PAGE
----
Increasingly, I have noticed a more romantic view of man and the potentialities of man being expressed in our culture. That is no surprise. What is a surprise is that I am reading more and more from Christian brothers and sisters who have great passion for Christ, but seem to have lost touch with both biblical anthropology and biblical views of military action. Perhaps this article will help move some to submit their wants and desires and hopes to the light of God's word.
The Honorable Profession of Arms
Then some soldiers asked him, “And what should we do?” He replied, “Don’t extort money and don’t accuse people falsely—be content with your pay.” Luke 3:14 (NIV)
Though he would die by the sword, John the Baptist did not question the legitimacy of the sword. Though his death would be unjust, he did not doubt that justice could demand killing.
John had the perfect opportunity to condemn the soldiers for their soldiering. This was the man who called the Pharisees and Sadducees a “brood of vipers” (Matt. 3:7), the man who said that those who rejected Jesus would fatally face God’s wrath (John 3:36). Here then was John’s prime occasion to shame these troops for their use of arms, but he did not do this. His only counsel concerned money and veracity.
If thieves had come to John with the same question, “What should we do?” it is inconceivable that he would have said something as benign as “Keep your promises to one another, and don’t forget to spend time with your children.” This would have been absurd since the very profession of thievery was wicked. Similarly, it is unthinkable that he would have merely told prostitutes to avoid blasphemy and slanderers to mind their grammar. This would have been failure to address the root moral problem.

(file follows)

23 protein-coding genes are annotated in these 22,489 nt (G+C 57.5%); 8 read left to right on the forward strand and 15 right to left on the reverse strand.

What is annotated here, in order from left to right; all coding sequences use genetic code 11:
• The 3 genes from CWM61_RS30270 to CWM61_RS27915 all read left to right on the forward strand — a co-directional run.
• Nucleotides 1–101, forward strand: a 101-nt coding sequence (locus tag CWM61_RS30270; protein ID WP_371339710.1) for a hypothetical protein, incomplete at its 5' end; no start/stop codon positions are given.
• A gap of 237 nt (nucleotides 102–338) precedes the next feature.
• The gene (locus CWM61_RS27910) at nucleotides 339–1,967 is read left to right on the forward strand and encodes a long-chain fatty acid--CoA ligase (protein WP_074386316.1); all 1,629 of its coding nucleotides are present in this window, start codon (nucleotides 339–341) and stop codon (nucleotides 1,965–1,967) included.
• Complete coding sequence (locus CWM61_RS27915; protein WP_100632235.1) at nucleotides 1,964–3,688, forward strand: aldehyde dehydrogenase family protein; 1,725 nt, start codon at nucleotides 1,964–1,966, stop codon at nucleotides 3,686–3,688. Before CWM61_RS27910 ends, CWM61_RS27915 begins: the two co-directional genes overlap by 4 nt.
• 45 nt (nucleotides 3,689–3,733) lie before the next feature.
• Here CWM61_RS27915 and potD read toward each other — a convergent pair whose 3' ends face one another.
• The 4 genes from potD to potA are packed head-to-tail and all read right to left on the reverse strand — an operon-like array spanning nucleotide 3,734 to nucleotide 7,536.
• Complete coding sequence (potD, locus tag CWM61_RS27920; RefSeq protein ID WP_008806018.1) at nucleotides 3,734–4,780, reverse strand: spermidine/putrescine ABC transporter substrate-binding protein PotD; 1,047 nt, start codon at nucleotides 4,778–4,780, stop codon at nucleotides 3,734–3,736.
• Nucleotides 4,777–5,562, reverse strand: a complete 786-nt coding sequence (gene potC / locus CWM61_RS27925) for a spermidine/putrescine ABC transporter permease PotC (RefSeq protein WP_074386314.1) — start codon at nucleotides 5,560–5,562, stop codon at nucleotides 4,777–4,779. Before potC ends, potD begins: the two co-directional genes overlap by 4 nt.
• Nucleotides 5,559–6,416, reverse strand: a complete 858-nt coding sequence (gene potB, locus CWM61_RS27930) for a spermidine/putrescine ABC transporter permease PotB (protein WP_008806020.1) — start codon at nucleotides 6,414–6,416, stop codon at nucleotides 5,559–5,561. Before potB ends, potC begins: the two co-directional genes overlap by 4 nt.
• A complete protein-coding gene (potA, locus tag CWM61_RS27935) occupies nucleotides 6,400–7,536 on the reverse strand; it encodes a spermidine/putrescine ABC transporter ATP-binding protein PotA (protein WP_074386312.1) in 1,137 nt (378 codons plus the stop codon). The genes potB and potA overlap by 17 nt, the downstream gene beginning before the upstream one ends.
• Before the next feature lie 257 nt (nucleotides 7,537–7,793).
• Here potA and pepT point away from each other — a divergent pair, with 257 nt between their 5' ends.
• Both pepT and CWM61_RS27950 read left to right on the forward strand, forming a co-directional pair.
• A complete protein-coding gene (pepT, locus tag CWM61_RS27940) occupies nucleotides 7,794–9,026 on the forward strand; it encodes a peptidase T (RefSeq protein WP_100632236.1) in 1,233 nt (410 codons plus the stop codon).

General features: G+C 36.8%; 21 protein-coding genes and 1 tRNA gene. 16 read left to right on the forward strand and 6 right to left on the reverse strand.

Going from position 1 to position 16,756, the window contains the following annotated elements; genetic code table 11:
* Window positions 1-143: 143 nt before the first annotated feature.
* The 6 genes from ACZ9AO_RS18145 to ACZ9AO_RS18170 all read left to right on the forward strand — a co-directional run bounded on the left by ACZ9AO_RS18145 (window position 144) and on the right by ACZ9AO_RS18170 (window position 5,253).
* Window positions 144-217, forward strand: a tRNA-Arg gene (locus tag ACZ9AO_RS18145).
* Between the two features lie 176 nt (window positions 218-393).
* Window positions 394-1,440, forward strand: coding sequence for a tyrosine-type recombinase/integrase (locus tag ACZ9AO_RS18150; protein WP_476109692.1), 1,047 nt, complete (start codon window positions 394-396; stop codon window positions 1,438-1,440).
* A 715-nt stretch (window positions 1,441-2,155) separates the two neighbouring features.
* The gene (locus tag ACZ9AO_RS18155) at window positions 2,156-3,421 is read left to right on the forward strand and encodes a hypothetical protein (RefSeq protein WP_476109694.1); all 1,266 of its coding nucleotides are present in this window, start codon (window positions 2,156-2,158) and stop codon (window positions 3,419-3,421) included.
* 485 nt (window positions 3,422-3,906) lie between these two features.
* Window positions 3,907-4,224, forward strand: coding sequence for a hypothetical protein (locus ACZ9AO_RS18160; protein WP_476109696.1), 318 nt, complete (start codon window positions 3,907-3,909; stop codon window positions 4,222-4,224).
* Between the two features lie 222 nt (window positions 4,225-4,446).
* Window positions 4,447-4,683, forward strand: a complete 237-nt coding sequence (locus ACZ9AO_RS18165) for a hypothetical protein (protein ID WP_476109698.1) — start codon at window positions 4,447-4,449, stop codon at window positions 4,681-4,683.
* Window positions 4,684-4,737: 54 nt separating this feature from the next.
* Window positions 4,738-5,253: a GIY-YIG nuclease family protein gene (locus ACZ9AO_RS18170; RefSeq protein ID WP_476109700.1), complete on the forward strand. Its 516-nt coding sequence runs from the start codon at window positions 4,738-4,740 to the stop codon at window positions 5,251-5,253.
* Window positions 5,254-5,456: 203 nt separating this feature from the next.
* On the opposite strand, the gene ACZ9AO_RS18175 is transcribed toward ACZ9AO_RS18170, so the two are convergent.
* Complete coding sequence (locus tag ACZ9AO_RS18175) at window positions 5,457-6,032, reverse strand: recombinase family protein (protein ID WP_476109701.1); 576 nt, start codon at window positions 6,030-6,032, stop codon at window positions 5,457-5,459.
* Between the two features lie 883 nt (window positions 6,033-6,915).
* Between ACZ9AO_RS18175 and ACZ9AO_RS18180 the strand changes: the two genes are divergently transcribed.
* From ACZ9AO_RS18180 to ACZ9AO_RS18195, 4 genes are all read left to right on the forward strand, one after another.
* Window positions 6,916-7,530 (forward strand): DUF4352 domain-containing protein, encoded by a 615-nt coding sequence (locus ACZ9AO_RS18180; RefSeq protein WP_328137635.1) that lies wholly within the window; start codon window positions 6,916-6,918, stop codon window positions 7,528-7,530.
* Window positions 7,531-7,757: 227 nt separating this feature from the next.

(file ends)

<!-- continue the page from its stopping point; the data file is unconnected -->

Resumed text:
Tax collectors were notoriously treacherous in John’s day. They had the freedom to exaggerate assessments, and they enjoyed the backing of the Romans should the locals protest. It is no wonder the people despised them. But when tax collectors asked him what they should do, he simply said, “Don’t collect any more than you are required to” (Luke 3:13). The reason for John’s minimal response is obvious. Tax collecting in itself was an acceptable occupation. The same was true for military service.
It is, of course, a risky thing to argue from silence. If John the Baptist’s failure to condemn warfare was the only justification for war, then soldiers would stand on doubtful ground. But in Romans 13:1-7, Paul again spoke a godly word of clarification. In this instance, he explained that use of the sword was not only permissible; it could even be an act of service under God.1
The traditional “peace churches” (Brethren, Quakers, Mennonites) [we could add Amish] have through the centuries refused to honor combat. They have now been joined by the mainline churches, where a romantic view of man rules. According to their understanding, to validate the sword would be to question and even retard the peaceful flowering of mankind.
John the Baptist suffered no such illusion. He showed soldiers the respect they deserved, and today’s pastor should do no less. But neither should preachers shrink from offering moral and spiritual counsel to those who bear arms for their country. To don the uniform is not to enjoy a moral holiday, either in peace or war. Indeed, to don the uniform is to undertake grave responsibility, and God’s prophet is the man to delineate and underscore the nature of this trust, just as in John’s day.
1 See also Kairos Journal article, "Is War Lawful?"